I have been self employed for close to 10 years now, but there have been occasions that I have taken up the odd day job. There was that time in Mumbai where I was a Bollywood voice over extra. Recently in Melbourne I got back on the factory floor for a day to help pack boxes for a friends business, and in december 2010 I was an extra for a big budget disaster film in Thailand.
I was in Bangkok when got an email about a film that was needing western extras. The film, The Impossible, is about the 2004 Boxing Day tsunami starring Ewan McGregor and Naomi Wats. The scene they needed extras for was being filmed in Surat Thani, in southern Thailand. The days pay would barely cover my flight but I wasn’t doing it for the money, I just wanted to experience a day on the set of a big budget film. So I got a flight Surat Thani and arrived at the hotel where the rest of the extras were being put up for the night.
The work day began with us being picked up at 4.30am to be taken to Surat Thani airport, which is where the filming would be for the day. Once we were at the airport so began what most extras do on set. Wait.
[Early morning start on set for The Impossible in Surat Thani.]
By mid morning the production team had worked out what each group of extras were doing. I was then sent outside to begin a new round of waiting in the hot morning sun. I didn’t know many details about the film other than it was starring Obi-Wan Kenobi. Once we were outside we got to see the film set for the first time, and the reality of what the film was about kicked in. This is going to be a heavy film.
[Dummy bloated corpses on the set of The Impossible]
The set had taken over the whole airport, which was closed to flights for the day. The airport was transformed into a post-tsunami command centre with dummy bodies, makeshift morgues, missing persons noticeboards, and a temporary office.
I ended up in two scenes. One at a desk in front of a computer (not much acting required there) doing an admin job. A change of costume later and I was now in a scene coming off a bus from a recently landed flight from Europe, looking for a loved one.
[Missing after tsunami]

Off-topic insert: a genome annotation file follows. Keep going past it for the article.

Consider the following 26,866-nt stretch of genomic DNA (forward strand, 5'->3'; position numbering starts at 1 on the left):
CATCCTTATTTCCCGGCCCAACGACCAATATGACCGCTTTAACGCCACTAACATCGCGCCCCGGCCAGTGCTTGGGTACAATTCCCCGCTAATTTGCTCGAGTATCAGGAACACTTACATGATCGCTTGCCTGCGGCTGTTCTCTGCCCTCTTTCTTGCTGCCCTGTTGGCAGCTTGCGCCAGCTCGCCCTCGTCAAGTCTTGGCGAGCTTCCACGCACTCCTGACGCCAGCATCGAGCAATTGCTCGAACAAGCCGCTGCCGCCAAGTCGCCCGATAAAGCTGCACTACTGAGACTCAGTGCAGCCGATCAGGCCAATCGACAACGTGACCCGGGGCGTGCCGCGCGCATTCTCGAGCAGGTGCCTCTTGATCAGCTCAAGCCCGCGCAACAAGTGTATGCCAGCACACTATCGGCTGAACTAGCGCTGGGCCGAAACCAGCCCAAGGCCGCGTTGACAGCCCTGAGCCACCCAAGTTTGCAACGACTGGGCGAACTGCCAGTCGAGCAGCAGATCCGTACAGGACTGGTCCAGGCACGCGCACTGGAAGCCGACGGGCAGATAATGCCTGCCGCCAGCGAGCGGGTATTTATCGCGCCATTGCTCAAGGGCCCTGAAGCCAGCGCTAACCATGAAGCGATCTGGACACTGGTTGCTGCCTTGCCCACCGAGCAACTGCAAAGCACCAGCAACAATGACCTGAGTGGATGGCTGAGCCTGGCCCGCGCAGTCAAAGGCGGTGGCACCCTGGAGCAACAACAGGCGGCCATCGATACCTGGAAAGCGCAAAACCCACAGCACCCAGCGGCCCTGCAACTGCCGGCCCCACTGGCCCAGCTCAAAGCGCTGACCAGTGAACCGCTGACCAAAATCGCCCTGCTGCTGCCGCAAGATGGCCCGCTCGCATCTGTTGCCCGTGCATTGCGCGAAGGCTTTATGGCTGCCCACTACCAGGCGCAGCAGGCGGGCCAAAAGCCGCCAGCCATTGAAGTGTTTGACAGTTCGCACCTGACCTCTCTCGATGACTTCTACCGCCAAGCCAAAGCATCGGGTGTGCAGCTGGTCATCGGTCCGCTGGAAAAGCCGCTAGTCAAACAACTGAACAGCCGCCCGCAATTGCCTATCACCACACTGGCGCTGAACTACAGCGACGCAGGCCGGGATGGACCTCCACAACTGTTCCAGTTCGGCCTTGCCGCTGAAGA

Two years after that day of filming, The Impossible has now been released. I had almost forgotten about it until I saw a recent preview so I was eager to see the final result, and to see if I had made the cut.
The Impossible is based on the true story of a Spanish family of five (anglicized in the film) who survived the catastrophe. The film begins on December 24 with the family flying to Phuket for their holiday on Khao Lak. Everyone knows the story of the tsunami, so you know there is two days before the tsunami hits. Watching these two days of holiday normalcy is almost unbearable knowing what is about to happen.
Then there is the tsunami scene. The special effects of tsunami is unbelievably realistic, as you can see on this preview:
YouTube: Trailer : The Impossible
The films narrative is based on this families story of survival in the two days after the tsunami. Some reviews have been critical of not portraying local stories, and the thought crossed my mind while watching the film as well. However this film is one story out of millions that could have been told, and it is not meant to be a broad sweeping documentary. And their survival story is truly staggering, and according to one tsunami survivor it is realistically depicted.
As for my scene I didn’t make the final cut. While it was a worthwhile experience to see movie making behind the scenes, being an extra is not something I would rush to do again.
Have you ever been an extra while you were travelling?